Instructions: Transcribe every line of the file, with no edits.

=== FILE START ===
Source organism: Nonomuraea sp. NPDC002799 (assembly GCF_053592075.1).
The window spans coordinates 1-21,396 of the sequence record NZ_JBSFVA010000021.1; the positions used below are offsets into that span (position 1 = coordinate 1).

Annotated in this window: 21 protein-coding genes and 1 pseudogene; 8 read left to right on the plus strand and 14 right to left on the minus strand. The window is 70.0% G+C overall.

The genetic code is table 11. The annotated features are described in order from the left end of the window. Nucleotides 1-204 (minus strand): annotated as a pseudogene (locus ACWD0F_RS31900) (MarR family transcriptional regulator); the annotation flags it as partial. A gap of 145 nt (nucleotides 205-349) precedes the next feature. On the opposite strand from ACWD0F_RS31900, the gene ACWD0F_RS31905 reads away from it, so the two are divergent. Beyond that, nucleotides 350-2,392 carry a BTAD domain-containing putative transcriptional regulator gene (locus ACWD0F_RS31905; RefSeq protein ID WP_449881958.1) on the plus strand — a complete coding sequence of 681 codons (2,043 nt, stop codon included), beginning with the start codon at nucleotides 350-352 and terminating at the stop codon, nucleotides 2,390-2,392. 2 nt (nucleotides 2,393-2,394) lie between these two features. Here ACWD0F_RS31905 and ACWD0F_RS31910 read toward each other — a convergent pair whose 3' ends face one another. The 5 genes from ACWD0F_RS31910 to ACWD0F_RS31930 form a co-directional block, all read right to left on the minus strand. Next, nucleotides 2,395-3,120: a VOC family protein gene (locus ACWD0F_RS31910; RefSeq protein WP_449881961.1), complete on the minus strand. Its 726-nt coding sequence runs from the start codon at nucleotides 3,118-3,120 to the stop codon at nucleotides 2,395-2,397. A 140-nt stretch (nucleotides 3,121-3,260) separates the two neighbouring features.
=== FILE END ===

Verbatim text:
Source organism: Nonomuraea sp. NPDC002799 (assembly GCF_053592075.1).
The window spans coordinates 1-21,396 of the sequence record NZ_JBSFVA010000021.1; the positions used below are offsets into that span (position 1 = coordinate 1).

Annotated in this window: 21 protein-coding genes and 1 pseudogene; 8 read left to right on the plus strand and 14 right to left on the minus strand. The window is 70.0% G+C overall.

The genetic code is table 11. The annotated features are described in order from the left end of the window. Nucleotides 1-204 (minus strand): annotated as a pseudogene (locus ACWD0F_RS31900) (MarR family transcriptional regulator); the annotation flags it as partial. A gap of 145 nt (nucleotides 205-349) precedes the next feature. On the opposite strand from ACWD0F_RS31900, the gene ACWD0F_RS31905 reads away from it, so the two are divergent. Beyond that, nucleotides 350-2,392 carry a BTAD domain-containing putative transcriptional regulator gene (locus ACWD0F_RS31905; RefSeq protein ID WP_449881958.1) on the plus strand — a complete coding sequence of 681 codons (2,043 nt, stop codon included), beginning with the start codon at nucleotides 350-352 and terminating at the stop codon, nucleotides 2,390-2,392. 2 nt (nucleotides 2,393-2,394) lie between these two features. Here ACWD0F_RS31905 and ACWD0F_RS31910 read toward each other — a convergent pair whose 3' ends face one another. The 5 genes from ACWD0F_RS31910 to ACWD0F_RS31930 form a co-directional block, all read right to left on the minus strand. Next, nucleotides 2,395-3,120: a VOC family protein gene (locus ACWD0F_RS31910; RefSeq protein WP_449881961.1), complete on the minus strand. Its 726-nt coding sequence runs from the start codon at nucleotides 3,118-3,120 to the stop codon at nucleotides 2,395-2,397. A 140-nt stretch (nucleotides 3,121-3,260) separates the two neighbouring features.